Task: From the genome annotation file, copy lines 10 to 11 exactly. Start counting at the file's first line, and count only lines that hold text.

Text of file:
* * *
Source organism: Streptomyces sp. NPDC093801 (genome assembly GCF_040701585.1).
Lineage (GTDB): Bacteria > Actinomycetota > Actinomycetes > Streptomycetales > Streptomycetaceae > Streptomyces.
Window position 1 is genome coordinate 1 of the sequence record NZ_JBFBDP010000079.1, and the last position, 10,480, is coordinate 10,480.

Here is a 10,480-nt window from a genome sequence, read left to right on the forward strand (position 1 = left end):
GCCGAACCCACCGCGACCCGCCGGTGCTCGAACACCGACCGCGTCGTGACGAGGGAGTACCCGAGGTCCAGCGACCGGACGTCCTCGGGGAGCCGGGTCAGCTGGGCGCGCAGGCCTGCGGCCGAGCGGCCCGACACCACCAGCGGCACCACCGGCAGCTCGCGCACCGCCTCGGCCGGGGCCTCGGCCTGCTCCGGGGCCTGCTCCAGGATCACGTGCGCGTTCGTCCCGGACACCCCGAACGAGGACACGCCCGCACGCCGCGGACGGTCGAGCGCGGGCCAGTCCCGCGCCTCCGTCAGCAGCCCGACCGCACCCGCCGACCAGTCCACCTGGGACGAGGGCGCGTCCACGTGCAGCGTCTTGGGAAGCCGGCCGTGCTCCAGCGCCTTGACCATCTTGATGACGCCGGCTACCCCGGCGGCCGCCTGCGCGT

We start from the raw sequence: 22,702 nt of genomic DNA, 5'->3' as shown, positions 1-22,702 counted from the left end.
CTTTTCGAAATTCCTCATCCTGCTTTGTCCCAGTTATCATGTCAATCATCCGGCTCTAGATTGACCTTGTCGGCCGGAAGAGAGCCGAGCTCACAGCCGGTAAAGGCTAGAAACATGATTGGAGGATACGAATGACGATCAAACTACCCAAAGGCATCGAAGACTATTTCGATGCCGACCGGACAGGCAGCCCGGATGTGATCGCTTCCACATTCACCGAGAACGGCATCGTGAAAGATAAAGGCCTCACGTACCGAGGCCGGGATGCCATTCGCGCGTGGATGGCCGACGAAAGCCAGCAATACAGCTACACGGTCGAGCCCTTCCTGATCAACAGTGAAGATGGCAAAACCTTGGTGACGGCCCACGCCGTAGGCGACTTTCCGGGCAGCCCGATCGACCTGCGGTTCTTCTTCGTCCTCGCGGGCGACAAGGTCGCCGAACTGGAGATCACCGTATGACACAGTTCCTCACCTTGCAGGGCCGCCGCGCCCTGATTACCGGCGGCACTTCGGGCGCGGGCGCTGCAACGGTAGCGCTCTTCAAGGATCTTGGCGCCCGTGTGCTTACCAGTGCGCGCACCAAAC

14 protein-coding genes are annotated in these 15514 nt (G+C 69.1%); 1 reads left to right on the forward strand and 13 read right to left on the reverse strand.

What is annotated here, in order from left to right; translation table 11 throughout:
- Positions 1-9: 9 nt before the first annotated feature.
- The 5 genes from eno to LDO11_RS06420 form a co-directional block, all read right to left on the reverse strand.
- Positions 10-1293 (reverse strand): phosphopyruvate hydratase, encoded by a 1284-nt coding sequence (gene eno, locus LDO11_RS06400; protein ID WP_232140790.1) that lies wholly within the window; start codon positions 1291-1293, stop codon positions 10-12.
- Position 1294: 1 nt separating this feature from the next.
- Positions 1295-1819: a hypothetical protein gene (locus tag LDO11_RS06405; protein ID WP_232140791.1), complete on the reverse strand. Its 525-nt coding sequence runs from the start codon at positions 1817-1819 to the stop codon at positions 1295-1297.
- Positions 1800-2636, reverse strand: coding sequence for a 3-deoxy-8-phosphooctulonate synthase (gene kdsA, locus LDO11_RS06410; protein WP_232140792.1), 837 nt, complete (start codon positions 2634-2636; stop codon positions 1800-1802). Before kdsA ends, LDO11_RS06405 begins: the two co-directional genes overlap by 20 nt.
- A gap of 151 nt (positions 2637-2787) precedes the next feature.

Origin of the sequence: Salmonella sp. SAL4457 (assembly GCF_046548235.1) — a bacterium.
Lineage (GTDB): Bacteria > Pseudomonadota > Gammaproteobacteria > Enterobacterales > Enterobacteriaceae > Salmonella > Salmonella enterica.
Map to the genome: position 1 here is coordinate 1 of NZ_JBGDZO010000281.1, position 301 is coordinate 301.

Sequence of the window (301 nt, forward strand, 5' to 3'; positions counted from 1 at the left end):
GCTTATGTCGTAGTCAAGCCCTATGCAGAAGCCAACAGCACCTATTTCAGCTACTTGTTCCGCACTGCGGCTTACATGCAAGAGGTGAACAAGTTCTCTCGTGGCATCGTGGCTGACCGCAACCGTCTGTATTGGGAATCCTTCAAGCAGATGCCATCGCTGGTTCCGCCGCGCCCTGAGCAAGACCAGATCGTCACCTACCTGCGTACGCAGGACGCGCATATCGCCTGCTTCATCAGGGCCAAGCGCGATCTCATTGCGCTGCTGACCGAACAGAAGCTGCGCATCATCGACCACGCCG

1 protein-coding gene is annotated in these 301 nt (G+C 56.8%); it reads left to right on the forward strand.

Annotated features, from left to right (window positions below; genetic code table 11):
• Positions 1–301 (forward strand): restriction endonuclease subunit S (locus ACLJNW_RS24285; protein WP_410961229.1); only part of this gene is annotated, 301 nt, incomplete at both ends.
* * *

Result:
- Positions 1-9: 9 nt before the first annotated feature.
- The 5 genes from eno to LDO11_RS06420 form a co-directional block, all read right to left on the reverse strand.